Rand Paul has done us a service in pushing this debate, at least a little bit, back into our public consciousness. As citizens of a country we declare a democracy, we should not let it slip back under the rug.

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Scott Walker Beats the Rap in Milwaukee John Doe Investigation

Posted by Bob Kiefert, Green Bay Progressive
Bob Kiefert, Green Bay Progressive
Bob Kiefert is the Publisher of the Northeast Wisconsin - Green Bay Progressive.
User is currently offline
on Tuesday, 05 March 2013
in Our View

scott-walkerMADISON - On Friday we learned that Scott Walker will not be charged with crimes in the John Doe criminal corruption probe. Six close associates of Walker were convicted in actions directly related to Walker and some currently sit in prison. Nineteen individuals, constituting Walker's entire inner circle, were granted transactional immunity for their truthful testimony.

The entire affair speaks directly to Scott Walker's bad values. The court record speaks clearly to the fact that Scott Walker was directly involved in criminal activity. That he was not charged with crimes is no feather in his cap-the standard should be much higher for an elected official.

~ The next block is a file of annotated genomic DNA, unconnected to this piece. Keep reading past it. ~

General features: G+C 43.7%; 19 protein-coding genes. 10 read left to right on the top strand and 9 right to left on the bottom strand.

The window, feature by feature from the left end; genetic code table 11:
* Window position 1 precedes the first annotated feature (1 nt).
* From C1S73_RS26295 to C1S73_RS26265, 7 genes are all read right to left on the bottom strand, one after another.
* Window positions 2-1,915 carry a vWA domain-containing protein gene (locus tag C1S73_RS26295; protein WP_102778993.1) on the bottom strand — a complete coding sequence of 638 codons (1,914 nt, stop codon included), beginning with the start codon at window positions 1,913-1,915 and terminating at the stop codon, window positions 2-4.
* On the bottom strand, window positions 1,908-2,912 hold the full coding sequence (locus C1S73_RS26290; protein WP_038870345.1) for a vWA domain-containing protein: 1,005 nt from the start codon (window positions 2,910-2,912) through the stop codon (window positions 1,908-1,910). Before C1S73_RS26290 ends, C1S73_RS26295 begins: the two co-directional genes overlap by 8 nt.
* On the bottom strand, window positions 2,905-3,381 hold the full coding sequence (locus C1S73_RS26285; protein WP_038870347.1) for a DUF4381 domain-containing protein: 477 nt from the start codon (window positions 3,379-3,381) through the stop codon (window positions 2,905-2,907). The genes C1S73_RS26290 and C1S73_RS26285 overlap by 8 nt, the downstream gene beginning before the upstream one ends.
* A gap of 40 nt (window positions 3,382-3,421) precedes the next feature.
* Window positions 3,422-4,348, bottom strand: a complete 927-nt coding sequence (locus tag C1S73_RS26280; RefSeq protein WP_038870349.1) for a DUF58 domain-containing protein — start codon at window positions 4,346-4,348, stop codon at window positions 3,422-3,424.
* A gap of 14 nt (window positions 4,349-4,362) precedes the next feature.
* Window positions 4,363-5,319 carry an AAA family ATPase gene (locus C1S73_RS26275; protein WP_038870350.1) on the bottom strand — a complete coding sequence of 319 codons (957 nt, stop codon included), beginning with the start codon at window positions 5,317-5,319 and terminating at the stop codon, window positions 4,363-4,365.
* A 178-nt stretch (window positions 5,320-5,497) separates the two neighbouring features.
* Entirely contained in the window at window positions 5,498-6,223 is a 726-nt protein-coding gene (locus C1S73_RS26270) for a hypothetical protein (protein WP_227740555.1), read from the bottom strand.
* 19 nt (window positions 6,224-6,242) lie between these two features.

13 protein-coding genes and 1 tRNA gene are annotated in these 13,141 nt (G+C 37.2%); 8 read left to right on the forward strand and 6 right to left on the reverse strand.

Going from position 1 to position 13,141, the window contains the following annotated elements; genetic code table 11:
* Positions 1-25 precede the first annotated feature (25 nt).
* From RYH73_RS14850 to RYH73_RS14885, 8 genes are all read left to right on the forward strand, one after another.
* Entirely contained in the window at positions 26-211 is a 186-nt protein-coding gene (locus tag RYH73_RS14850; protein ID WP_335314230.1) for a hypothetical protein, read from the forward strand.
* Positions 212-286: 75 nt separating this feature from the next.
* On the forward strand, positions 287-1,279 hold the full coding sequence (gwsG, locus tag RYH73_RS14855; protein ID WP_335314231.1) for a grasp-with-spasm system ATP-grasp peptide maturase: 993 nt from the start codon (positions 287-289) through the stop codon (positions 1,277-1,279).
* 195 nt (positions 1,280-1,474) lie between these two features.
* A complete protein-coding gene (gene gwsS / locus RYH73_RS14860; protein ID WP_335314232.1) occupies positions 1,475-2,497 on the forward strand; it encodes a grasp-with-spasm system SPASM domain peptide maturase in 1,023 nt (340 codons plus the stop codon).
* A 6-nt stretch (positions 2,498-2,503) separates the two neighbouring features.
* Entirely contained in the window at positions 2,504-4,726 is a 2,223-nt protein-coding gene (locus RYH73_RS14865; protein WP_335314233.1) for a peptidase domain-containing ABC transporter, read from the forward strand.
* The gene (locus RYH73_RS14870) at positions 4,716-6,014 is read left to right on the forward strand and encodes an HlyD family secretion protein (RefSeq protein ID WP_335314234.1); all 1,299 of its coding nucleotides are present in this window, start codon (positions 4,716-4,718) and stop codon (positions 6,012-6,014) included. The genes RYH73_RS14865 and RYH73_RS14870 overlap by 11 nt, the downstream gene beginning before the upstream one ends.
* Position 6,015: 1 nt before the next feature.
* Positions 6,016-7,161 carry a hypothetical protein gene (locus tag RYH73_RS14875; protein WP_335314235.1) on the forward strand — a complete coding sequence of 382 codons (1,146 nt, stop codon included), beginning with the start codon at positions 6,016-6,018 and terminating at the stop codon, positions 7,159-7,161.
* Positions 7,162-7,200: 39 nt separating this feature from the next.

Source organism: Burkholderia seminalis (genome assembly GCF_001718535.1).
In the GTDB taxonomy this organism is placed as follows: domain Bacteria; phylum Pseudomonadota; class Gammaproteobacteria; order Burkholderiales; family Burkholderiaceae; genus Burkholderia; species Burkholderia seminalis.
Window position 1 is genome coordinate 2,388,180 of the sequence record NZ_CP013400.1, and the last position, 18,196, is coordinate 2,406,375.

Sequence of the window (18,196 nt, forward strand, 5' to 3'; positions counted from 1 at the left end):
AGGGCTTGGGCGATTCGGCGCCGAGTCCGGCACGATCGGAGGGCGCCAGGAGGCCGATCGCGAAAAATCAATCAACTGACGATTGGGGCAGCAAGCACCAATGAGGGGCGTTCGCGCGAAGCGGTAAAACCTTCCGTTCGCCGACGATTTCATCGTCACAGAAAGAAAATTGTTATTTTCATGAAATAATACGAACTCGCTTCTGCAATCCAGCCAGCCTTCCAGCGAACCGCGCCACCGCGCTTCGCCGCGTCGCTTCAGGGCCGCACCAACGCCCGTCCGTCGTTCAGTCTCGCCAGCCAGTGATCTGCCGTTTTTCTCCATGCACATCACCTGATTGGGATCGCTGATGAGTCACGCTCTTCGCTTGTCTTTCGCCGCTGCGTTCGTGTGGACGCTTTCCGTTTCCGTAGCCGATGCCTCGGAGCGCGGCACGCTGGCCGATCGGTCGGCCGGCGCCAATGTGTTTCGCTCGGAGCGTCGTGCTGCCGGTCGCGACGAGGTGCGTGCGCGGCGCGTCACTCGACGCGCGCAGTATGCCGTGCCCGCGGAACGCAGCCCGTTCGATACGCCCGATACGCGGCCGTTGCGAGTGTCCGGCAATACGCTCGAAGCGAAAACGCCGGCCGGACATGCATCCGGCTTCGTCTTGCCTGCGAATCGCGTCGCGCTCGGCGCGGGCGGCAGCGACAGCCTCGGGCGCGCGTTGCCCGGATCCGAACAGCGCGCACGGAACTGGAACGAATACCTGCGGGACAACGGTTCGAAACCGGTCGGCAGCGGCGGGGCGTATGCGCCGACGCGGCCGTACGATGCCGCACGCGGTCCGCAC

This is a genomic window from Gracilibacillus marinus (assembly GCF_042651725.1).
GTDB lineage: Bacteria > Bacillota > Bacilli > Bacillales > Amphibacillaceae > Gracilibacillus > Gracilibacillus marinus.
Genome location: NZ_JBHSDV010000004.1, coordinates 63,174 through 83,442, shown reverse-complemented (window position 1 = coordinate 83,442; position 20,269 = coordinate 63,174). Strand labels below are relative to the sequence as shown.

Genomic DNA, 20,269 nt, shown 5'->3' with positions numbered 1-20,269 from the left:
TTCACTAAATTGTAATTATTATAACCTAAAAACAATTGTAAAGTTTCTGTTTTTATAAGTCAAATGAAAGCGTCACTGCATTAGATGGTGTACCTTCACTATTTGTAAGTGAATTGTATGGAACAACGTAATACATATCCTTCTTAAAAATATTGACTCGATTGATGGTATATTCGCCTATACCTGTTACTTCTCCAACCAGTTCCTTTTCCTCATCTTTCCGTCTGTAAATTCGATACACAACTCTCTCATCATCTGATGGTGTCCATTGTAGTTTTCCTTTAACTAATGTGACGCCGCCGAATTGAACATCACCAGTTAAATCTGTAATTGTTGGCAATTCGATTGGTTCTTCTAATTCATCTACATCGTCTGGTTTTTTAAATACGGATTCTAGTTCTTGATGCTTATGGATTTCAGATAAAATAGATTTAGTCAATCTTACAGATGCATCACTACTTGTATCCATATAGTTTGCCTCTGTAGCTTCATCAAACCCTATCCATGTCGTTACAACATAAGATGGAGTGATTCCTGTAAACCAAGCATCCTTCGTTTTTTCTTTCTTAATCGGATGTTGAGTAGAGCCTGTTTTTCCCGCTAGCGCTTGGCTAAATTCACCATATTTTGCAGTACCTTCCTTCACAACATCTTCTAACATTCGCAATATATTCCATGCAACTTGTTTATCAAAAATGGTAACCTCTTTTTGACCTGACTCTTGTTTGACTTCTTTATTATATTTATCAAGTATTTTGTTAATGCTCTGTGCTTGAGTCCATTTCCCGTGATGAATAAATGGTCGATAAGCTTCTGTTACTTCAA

But does it matter that Walker acts, and the people around him act, as if though he is above the law?

This investigation was without precedent, and as it ends, we have a clear picture of Scott Walker. He has abused the trust of the people he is supposed to serve. He wasn't charged with crimes, but he clearly was involved in crimes.

Scott Walker beat the rap. We can only hope that the corruption that he brought with him from Milwaukee does not continue any more in his current administration.

Now that the investigation is over, we should expect that all documents obtained throughout the course of the John Doe to be made public. When all the documents are out, the fuller picture of Scott Walker's involvement will finally be revealed, as will the involvement of several current cabinet and administration officials. Any governor whose greatest accomplishment in his first two years in office is that he escaped the criminal charges for which several close aides were brought to justice really needs more to brag about. So far, Scott Walker has cleared the bar set by Illinois, but barely.

Wisconsin’s Republican governors in recent decades have gone from red vests to (almost) orange jumpsuits. Robert M. LaFollette must be not just rolling over in his grave, but downright glad that he’s dead and doesn’t have to witness this from above the ground.